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The left/right asymmetry of adult flatfishes (Pleuronectiformes) is remarkable given the external body symmetry of the larval fish. The best-known change is the migration of their eyes: one eye migrates from one side to the other. Two extinct primitive pleuronectiformes with incomplete orbital migration have again attracted public attention to the mechanism(More)
Most human somatic cells do not divide indefinitely but enter a terminal growth arrest termed replicative senescence. Replicatively senescent cells are generally believed to arrest in G1 or G0 stage of the cell cycle. While doing cell cycle analysis on three different lines of normal human fibroblasts we observed that 36-60% of the replicatively senescent(More)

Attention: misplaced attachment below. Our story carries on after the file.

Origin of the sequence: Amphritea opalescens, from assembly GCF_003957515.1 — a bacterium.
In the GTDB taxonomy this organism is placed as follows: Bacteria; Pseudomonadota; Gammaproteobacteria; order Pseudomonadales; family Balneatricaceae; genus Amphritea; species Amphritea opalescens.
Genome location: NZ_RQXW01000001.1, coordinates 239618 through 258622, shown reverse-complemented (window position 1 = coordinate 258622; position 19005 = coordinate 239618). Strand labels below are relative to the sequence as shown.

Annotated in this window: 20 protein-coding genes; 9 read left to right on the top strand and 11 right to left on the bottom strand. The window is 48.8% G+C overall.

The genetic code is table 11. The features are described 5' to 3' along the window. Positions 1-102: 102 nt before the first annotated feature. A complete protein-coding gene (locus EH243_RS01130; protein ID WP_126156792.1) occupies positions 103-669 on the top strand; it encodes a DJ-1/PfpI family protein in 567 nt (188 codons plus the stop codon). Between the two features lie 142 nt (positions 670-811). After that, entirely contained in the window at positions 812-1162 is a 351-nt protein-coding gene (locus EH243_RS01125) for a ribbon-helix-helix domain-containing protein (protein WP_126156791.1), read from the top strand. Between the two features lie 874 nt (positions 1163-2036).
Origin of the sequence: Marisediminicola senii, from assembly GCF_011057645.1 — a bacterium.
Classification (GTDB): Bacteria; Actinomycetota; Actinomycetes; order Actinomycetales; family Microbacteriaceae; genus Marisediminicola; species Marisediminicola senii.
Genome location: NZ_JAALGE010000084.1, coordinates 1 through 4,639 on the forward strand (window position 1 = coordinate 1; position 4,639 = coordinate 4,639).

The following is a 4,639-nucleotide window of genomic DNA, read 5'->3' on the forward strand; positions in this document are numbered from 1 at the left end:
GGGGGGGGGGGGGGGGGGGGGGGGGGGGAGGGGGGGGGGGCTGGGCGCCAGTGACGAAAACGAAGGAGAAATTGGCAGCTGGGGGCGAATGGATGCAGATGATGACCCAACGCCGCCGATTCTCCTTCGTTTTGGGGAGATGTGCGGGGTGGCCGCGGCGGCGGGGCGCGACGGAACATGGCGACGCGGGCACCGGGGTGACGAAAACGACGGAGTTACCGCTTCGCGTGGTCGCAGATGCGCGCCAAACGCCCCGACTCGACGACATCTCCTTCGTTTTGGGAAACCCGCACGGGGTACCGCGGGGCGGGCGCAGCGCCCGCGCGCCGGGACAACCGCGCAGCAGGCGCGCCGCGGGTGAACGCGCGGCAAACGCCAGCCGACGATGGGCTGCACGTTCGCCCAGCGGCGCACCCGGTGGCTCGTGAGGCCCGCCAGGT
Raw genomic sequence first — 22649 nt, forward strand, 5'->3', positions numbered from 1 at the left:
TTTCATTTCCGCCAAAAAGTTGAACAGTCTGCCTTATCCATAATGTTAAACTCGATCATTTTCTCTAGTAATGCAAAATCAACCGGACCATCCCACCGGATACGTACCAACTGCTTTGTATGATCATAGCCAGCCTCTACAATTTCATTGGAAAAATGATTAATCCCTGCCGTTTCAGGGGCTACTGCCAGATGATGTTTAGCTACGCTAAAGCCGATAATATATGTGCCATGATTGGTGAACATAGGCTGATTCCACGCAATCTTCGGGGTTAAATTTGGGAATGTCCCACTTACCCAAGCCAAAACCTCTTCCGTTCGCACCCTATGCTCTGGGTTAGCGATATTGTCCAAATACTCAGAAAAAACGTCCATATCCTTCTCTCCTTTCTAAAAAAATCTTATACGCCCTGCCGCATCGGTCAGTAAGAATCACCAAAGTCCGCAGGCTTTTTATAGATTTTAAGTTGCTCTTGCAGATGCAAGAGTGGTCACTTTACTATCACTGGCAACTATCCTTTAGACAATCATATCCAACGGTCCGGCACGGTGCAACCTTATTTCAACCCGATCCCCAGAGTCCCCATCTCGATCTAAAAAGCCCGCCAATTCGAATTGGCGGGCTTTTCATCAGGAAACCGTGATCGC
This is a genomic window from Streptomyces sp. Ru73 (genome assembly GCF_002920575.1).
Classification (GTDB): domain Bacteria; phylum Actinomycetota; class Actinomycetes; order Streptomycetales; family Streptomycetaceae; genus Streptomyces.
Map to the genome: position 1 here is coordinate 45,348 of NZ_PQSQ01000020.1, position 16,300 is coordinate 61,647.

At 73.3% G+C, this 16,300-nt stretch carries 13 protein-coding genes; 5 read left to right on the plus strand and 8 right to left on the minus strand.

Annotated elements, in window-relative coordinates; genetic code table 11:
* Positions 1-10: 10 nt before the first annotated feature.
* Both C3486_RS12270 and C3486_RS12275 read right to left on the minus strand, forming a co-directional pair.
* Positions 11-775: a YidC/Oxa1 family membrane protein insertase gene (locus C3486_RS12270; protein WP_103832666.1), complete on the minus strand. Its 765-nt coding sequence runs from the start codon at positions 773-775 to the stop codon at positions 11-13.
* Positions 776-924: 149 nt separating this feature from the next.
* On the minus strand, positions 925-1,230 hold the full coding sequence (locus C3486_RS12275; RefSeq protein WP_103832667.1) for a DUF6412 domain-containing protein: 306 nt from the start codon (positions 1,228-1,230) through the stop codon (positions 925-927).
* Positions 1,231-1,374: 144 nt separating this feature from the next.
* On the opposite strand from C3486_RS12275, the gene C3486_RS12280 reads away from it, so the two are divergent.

Assembly of DNA into chromatin requires a delicate balancing act, as both dearth and excess of histones severely disrupt chromatin function [1-3]. In particular, cells need to carefully control histone stoichiometry: if different types of histones are incorporated into chromatin in an imbalanced manner, it can lead to altered gene expression, mitotic(More)
Flatfish is famous for the asymmetric transformation during metamorphosis. The molecular mechanism behind the asymmetric development has been speculated over a century and is still not well understood. To date, none of the metamorphosis-related genes has been identified in flatfish. As the first step to screen metamorphosis-related gene, we constructed a(More)
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